Released to almost no fanfare whatsoever in 1992, Tales From Terminal City was Doug & the Slugs' swansong. Top 40 radio had changed considerably in the four-year gap since the band's last CD, but the Slugs make no effort here to conform to perceived new musical trends -- they simply go about the business of laying down some typical bar band grooves in service of lead singer Doug Bennett's songs. Of course, this was a good idea in theory (and a refreshing change from 1988's over-produced Tomcat Prowl), but unfortunately, by 1992 Bennett's best songwriting years all seemed to be behind him. So while there's nothing on Tales From Terminal City that's less than competent, there's not a whole lot of inspiration in evidence here, either. Typical of this dichotomy is the song "Carved in Stone": While it's interesting to hear the Slugs sound uncannily like Dire Straits on this particular track, the actual song itself ends up being a really rather dull string of clichés. To be fair, there are moments of life on this disc, particularly the funny "Mystery Bride" and the anthemic "Stand Up!," but overall, Tales From Terminal City is a pretty pedestrian effort from a band capable of better work. It's easy to understand why it ended up being Doug & the Slugs' terminal album.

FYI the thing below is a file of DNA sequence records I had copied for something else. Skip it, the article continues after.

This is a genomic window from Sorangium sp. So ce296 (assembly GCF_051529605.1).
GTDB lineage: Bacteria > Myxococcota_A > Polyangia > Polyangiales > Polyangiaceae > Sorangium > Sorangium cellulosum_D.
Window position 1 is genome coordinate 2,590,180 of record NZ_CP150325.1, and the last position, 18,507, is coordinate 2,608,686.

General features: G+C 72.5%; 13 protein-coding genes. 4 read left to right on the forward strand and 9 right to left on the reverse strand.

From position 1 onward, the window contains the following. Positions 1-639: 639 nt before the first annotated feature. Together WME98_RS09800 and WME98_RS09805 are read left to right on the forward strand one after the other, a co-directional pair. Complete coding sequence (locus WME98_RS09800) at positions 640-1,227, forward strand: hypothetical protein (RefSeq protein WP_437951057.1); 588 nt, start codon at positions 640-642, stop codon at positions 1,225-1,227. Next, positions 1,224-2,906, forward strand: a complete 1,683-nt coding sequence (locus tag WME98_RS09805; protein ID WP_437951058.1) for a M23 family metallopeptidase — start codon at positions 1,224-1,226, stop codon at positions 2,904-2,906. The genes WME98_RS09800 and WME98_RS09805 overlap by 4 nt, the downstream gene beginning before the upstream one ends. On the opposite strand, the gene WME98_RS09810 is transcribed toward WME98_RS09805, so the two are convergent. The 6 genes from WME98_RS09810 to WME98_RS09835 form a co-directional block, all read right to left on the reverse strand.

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AllMusic Review by Rudyard Kennedy